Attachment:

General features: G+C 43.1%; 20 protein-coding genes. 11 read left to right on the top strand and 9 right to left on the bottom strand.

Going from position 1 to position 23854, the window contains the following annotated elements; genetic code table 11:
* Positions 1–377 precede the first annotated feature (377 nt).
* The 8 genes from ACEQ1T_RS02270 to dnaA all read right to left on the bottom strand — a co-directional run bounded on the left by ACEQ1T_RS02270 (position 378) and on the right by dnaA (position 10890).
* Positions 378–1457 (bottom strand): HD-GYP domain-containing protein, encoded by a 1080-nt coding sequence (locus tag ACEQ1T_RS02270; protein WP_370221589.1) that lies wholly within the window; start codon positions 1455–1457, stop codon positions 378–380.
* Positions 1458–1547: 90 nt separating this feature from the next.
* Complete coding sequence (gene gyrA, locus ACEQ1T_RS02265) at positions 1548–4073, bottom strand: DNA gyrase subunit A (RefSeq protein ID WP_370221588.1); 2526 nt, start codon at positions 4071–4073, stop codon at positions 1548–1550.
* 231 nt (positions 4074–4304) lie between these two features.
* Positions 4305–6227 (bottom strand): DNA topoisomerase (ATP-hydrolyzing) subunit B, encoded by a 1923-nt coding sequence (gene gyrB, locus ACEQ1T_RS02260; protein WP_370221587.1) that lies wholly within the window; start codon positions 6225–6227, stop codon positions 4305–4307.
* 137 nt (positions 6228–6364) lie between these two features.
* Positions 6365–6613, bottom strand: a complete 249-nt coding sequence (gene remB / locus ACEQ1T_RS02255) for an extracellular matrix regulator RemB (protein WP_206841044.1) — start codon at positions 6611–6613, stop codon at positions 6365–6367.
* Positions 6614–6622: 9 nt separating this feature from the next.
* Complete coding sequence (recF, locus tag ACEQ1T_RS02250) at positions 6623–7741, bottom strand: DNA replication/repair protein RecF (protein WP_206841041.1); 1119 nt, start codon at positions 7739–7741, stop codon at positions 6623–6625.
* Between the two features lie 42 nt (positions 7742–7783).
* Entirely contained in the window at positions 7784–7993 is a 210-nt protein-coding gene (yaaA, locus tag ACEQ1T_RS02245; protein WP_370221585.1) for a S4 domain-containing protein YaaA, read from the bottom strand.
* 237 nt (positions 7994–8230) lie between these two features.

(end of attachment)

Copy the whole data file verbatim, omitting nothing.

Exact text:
General features: G+C 43.1%; 20 protein-coding genes. 11 read left to right on the top strand and 9 right to left on the bottom strand.

Going from position 1 to position 23854, the window contains the following annotated elements; genetic code table 11:
* Positions 1–377 precede the first annotated feature (377 nt).
* The 8 genes from ACEQ1T_RS02270 to dnaA all read right to left on the bottom strand — a co-directional run bounded on the left by ACEQ1T_RS02270 (position 378) and on the right by dnaA (position 10890).
* Positions 378–1457 (bottom strand): HD-GYP domain-containing protein, encoded by a 1080-nt coding sequence (locus tag ACEQ1T_RS02270; protein WP_370221589.1) that lies wholly within the window; start codon positions 1455–1457, stop codon positions 378–380.
* Positions 1458–1547: 90 nt separating this feature from the next.
* Complete coding sequence (gene gyrA, locus ACEQ1T_RS02265) at positions 1548–4073, bottom strand: DNA gyrase subunit A (RefSeq protein ID WP_370221588.1); 2526 nt, start codon at positions 4071–4073, stop codon at positions 1548–1550.
* 231 nt (positions 4074–4304) lie between these two features.
* Positions 4305–6227 (bottom strand): DNA topoisomerase (ATP-hydrolyzing) subunit B, encoded by a 1923-nt coding sequence (gene gyrB, locus ACEQ1T_RS02260; protein WP_370221587.1) that lies wholly within the window; start codon positions 6225–6227, stop codon positions 4305–4307.
* 137 nt (positions 6228–6364) lie between these two features.
* Positions 6365–6613, bottom strand: a complete 249-nt coding sequence (gene remB / locus ACEQ1T_RS02255) for an extracellular matrix regulator RemB (protein WP_206841044.1) — start codon at positions 6611–6613, stop codon at positions 6365–6367.
* Positions 6614–6622: 9 nt separating this feature from the next.
* Complete coding sequence (recF, locus tag ACEQ1T_RS02250) at positions 6623–7741, bottom strand: DNA replication/repair protein RecF (protein WP_206841041.1); 1119 nt, start codon at positions 7739–7741, stop codon at positions 6623–6625.
* Between the two features lie 42 nt (positions 7742–7783).
* Entirely contained in the window at positions 7784–7993 is a 210-nt protein-coding gene (yaaA, locus tag ACEQ1T_RS02245; protein WP_370221585.1) for a S4 domain-containing protein YaaA, read from the bottom strand.
* 237 nt (positions 7994–8230) lie between these two features.